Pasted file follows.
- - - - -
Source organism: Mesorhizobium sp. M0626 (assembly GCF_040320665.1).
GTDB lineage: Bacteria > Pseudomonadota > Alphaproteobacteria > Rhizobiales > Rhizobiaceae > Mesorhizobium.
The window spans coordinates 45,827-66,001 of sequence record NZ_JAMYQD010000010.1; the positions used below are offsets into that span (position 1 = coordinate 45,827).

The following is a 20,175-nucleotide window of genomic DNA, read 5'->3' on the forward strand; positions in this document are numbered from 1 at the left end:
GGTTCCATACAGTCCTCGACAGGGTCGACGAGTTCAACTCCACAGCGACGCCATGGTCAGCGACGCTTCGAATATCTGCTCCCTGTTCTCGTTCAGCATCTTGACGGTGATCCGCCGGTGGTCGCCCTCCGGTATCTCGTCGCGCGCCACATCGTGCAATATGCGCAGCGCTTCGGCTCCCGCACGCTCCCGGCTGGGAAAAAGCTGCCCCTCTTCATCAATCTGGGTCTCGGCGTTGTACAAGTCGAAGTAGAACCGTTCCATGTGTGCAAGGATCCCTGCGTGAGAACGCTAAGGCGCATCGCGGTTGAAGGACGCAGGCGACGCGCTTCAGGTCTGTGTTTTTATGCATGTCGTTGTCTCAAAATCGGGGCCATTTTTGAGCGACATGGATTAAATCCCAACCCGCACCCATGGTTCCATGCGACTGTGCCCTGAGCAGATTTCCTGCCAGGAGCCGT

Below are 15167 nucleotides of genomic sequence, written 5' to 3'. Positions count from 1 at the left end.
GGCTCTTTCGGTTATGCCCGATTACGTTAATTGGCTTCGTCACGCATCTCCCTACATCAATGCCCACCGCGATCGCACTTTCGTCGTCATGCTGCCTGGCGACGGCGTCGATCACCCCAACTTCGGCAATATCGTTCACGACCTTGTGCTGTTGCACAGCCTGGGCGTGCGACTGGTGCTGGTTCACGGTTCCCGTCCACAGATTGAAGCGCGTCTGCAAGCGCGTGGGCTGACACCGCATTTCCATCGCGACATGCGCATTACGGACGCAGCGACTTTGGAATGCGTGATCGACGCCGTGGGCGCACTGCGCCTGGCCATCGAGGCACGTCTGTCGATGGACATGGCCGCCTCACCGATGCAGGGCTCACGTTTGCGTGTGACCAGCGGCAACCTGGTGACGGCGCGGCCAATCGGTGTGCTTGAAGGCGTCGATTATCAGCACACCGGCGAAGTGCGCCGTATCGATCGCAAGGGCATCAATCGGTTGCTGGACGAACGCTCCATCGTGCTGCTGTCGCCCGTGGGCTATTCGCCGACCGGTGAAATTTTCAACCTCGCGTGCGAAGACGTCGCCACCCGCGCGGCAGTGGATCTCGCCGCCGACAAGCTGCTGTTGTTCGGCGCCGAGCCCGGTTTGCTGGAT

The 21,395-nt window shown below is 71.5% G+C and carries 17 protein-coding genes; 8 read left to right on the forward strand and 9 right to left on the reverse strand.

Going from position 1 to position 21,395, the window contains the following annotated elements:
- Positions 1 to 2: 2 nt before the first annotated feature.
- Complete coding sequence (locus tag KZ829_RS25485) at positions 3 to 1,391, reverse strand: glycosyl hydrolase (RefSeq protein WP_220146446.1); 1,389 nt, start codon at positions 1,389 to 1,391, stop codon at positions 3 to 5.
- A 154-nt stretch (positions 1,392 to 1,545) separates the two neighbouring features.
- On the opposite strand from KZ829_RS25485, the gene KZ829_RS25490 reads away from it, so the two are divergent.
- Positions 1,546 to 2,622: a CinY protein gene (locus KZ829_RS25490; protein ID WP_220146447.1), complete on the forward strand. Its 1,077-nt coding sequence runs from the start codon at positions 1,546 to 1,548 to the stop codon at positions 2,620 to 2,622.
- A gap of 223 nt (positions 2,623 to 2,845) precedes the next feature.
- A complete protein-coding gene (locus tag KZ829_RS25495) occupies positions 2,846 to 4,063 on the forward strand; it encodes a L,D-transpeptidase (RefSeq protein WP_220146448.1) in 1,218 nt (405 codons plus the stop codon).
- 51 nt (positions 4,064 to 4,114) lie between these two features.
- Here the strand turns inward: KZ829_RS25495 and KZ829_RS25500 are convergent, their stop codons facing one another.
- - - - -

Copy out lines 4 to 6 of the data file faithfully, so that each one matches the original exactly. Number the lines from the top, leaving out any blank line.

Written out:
The following is a 20,175-nucleotide window of genomic DNA, read 5'->3' on the forward strand; positions in this document are numbered from 1 at the left end:
GGTTCCATACAGTCCTCGACAGGGTCGACGAGTTCAACTCCACAGCGACGCCATGGTCAGCGACGCTTCGAATATCTGCTCCCTGTTCTCGTTCAGCATCTTGACGGTGATCCGCCGGTGGTCGCCCTCCGGTATCTCGTCGCGCGCCACATCGTGCAATATGCGCAGCGCTTCGGCTCCCGCACGCTCCCGGCTGGGAAAAAGCTGCCCCTCTTCATCAATCTGGGTCTCGGCGTTGTACAAGTCGAAGTAGAACCGTTCCATGTGTGCAAGGATCCCTGCGTGAGAACGCTAAGGCGCATCGCGGTTGAAGGACGCAGGCGACGCGCTTCAGGTCTGTGTTTTTATGCATGTCGTTGTCTCAAAATCGGGGCCATTTTTGAGCGACATGGATTAAATCCCAACCCGCACCCATGGTTCCATGCGACTGTGCCCTGAGCAGATTTCCTGCCAGGAGCCGT

Below are 15167 nucleotides of genomic sequence, written 5' to 3'. Positions count from 1 at the left end.